Musings on Patty Griffin's Remarkable Streak
First, a practical question: Has anybody heard anything about a new Patty Griffin album. I've heard nothing, but I just saw this on Patty's Facebook page about the forthcoming Cayamo music cruise: "Hey Cayamo cruisers! Patty will be playing some brand new songs on the ship!" I have no inside information, but typically new songs mean a new album is on the way.
Which brings me to musing the remarkable streak Griffin has been on. Before last year's Downtown Church, I had thought she was on the strongest streak of three records that I could recall with Impossible Dream, 1000 Kisses and Children Running Through. Each of those albums was notable both for the exceptional quality of the songwriting (three albums without a single throw-away song) and for the evolution of Griffin's voice, which was always strong but that seemed to evolve, with each new album, into an ever-more potent instrument.
In the meantime, her stature as a leading figure in the alt-country/Americana world seemed to mushroom. She seemed to be selling out medium-sized venues (which was certainly the case when I saw her in Madison, Wisconsin two years ago touring for Children Running Through). And even then, unlike many of the performers we discuss on this site, she had a full-fledged tour bus, which obviously isn't an inexpensive venture. It strikes me that she may well be becoming the next Emmylou Harris not just in terms of her commercial success but also in terms of her influence and ability to help other artists and to widen the appeal of Americana music (obviously, it's no coincidence that Robert Plant chose her as one of the centerpieces of his Band of Joy).
Then, last year came Downtown Church, which, as a gospel album, was quite different than the previous three. Initially, I was underwhelmed since I tend to not care for cover albums and a little gospel goes a long way for me. But the two songs on the album that Griffin wrote were as strong (if not more so) as any songs on the proceeding three albums. They were, frankly, more like regular "Patty Griffin songs" with a spiritual spin than flat-out gospel songs. By that, I mean that her songs tend to focus in on one clearly defined area of the human condition -- and typically of human sorrow -- in the most astute and clear of ways that bring into focus the universality of the subject of the song.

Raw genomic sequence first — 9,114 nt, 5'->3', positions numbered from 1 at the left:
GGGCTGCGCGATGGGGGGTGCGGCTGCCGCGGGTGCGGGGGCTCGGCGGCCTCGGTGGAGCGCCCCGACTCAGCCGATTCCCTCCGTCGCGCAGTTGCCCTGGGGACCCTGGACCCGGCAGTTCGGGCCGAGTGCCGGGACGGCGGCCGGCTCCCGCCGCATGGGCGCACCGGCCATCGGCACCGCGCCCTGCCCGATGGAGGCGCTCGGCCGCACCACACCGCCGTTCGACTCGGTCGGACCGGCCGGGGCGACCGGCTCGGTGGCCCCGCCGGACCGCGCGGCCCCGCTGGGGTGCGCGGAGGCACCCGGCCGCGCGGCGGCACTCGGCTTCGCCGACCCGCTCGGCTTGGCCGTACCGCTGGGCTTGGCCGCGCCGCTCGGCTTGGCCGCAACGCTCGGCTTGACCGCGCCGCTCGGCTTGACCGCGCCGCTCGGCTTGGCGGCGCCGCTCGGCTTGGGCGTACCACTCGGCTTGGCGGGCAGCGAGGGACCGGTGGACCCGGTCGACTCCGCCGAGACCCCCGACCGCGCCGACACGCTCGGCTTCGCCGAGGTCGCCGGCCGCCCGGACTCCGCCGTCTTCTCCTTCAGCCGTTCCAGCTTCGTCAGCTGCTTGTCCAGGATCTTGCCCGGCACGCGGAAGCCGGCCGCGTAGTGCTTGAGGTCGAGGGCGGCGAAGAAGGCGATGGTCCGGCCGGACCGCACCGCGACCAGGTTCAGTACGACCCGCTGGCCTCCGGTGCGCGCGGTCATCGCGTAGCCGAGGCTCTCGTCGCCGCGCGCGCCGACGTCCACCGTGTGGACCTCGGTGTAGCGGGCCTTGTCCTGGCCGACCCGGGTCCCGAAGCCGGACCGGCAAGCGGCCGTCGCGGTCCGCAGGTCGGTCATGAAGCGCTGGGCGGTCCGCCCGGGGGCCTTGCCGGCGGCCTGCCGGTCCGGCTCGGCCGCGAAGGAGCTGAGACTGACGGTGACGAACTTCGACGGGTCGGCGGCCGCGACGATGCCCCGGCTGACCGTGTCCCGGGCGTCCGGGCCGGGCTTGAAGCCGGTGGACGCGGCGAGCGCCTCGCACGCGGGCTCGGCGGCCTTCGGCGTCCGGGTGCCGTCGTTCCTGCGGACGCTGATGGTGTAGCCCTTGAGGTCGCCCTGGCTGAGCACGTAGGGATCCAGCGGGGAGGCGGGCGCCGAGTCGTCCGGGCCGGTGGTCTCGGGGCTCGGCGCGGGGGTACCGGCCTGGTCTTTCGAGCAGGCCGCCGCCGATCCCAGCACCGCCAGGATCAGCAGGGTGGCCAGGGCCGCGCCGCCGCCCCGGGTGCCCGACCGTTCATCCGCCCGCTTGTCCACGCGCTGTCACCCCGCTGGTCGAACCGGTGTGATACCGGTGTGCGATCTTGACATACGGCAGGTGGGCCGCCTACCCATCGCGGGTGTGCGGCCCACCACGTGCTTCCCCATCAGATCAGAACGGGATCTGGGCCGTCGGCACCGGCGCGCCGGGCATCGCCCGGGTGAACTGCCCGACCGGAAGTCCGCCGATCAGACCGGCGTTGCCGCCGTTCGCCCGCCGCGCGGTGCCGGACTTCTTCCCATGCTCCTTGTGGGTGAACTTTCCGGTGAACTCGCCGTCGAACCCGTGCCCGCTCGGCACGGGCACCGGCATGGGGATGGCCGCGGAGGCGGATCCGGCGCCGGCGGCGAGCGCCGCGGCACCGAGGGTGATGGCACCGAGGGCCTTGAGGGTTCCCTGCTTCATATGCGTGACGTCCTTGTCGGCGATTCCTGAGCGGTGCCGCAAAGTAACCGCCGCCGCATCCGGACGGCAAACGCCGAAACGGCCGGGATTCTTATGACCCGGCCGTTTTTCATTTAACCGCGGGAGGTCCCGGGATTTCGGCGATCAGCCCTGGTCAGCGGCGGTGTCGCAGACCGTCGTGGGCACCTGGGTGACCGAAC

Then, the more I listened to the album, the more it struck me that, even though she was covering old spirituals, they, too were presented as "Patty Griffin songs," illuminating some aspect of the human condition, of the ups and (mostly) downs of human life rather than focusing on religion. In other words, even the more traditional spirituals on that album were big enough to be spiritual in the broadest sense of revealing something bigger than ourselves, something we can all relate to. They were sung with great respect for Christianity, but they were also much bigger than that.
So, I came to believe that Griffin was on the strongest streak of four albums that I could remember in our corner of the musical world. That, to my mind is a hugely remarkable feat. In another thread, for instance, we are discussing whether Lucinda Williams' most recent albums stood up to Car Wheels (my opinion, and that of some others, was a strong "no"). So even an artist as gifted and highly visible as Williams arguably can't match the streak Griffin has been on.
So besides asking if anybody has heard anything about a new album from Griffin, I'm wondering if my sense of Griffin becoming a major force with four extraordinarily strong albums in a row is just me, or if others are thinking along the same lines. Personally, she is clearly in my top five living and active songwriters and easily somewhere in my top ten singers. And what other artists have had such a strong streak? I'm curious what others think.